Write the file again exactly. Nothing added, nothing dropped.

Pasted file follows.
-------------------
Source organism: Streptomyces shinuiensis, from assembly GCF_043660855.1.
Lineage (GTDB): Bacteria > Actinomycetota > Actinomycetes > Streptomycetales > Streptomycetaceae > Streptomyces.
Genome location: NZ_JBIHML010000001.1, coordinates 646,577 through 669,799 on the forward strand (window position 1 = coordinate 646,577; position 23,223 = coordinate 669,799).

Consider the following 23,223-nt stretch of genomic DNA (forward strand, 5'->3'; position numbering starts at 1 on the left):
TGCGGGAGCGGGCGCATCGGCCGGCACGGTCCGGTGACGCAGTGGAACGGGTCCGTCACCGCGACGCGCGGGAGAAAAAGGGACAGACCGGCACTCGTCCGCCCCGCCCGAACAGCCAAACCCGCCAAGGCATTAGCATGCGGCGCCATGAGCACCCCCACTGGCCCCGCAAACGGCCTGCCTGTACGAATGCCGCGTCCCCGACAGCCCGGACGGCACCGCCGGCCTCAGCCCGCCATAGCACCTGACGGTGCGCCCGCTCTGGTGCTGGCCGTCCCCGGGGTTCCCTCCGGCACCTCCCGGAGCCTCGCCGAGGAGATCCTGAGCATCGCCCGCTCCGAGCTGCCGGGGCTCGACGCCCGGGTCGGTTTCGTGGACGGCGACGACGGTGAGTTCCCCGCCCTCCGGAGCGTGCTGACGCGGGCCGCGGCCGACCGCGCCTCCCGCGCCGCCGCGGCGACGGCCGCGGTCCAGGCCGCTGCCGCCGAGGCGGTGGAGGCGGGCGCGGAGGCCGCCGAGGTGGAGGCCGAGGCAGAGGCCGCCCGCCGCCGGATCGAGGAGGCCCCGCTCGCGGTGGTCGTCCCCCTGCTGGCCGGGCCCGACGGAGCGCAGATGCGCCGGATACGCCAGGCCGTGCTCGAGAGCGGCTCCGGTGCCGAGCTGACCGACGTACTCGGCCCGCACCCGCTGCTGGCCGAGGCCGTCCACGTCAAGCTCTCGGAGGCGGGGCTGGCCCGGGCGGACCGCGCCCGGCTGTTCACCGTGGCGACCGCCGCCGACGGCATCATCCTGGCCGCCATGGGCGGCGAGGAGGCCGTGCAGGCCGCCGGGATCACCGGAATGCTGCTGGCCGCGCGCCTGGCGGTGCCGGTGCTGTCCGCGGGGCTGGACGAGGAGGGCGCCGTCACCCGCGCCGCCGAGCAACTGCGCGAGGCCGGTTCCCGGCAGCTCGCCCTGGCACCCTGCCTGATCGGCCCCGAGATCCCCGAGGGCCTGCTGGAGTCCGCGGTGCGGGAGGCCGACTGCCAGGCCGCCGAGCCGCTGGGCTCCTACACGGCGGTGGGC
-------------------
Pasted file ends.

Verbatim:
Source organism: Streptomyces shinuiensis, from assembly GCF_043660855.1.
Lineage (GTDB): Bacteria > Actinomycetota > Actinomycetes > Streptomycetales > Streptomycetaceae > Streptomyces.
Genome location: NZ_JBIHML010000001.1, coordinates 646,577 through 669,799 on the forward strand (window position 1 = coordinate 646,577; position 23,223 = coordinate 669,799).

Consider the following 23,223-nt stretch of genomic DNA (forward strand, 5'->3'; position numbering starts at 1 on the left):
TGCGGGAGCGGGCGCATCGGCCGGCACGGTCCGGTGACGCAGTGGAACGGGTCCGTCACCGCGACGCGCGGGAGAAAAAGGGACAGACCGGCACTCGTCCGCCCCGCCCGAACAGCCAAACCCGCCAAGGCATTAGCATGCGGCGCCATGAGCACCCCCACTGGCCCCGCAAACGGCCTGCCTGTACGAATGCCGCGTCCCCGACAGCCCGGACGGCACCGCCGGCCTCAGCCCGCCATAGCACCTGACGGTGCGCCCGCTCTGGTGCTGGCCGTCCCCGGGGTTCCCTCCGGCACCTCCCGGAGCCTCGCCGAGGAGATCCTGAGCATCGCCCGCTCCGAGCTGCCGGGGCTCGACGCCCGGGTCGGTTTCGTGGACGGCGACGACGGTGAGTTCCCCGCCCTCCGGAGCGTGCTGACGCGGGCCGCGGCCGACCGCGCCTCCCGCGCCGCCGCGGCGACGGCCGCGGTCCAGGCCGCTGCCGCCGAGGCGGTGGAGGCGGGCGCGGAGGCCGCCGAGGTGGAGGCCGAGGCAGAGGCCGCCCGCCGCCGGATCGAGGAGGCCCCGCTCGCGGTGGTCGTCCCCCTGCTGGCCGGGCCCGACGGAGCGCAGATGCGCCGGATACGCCAGGCCGTGCTCGAGAGCGGCTCCGGTGCCGAGCTGACCGACGTACTCGGCCCGCACCCGCTGCTGGCCGAGGCCGTCCACGTCAAGCTCTCGGAGGCGGGGCTGGCCCGGGCGGACCGCGCCCGGCTGTTCACCGTGGCGACCGCCGCCGACGGCATCATCCTGGCCGCCATGGGCGGCGAGGAGGCCGTGCAGGCCGCCGGGATCACCGGAATGCTGCTGGCCGCGCGCCTGGCGGTGCCGGTGCTGTCCGCGGGGCTGGACGAGGAGGGCGCCGTCACCCGCGCCGCCGAGCAACTGCGCGAGGCCGGTTCCCGGCAGCTCGCCCTGGCACCCTGCCTGATCGGCCCCGAGATCCCCGAGGGCCTGCTGGAGTCCGCGGTGCGGGAGGCCGACTGCCAGGCCGCCGAGCCGCTGGGCTCCTACACGGCGGTGGGC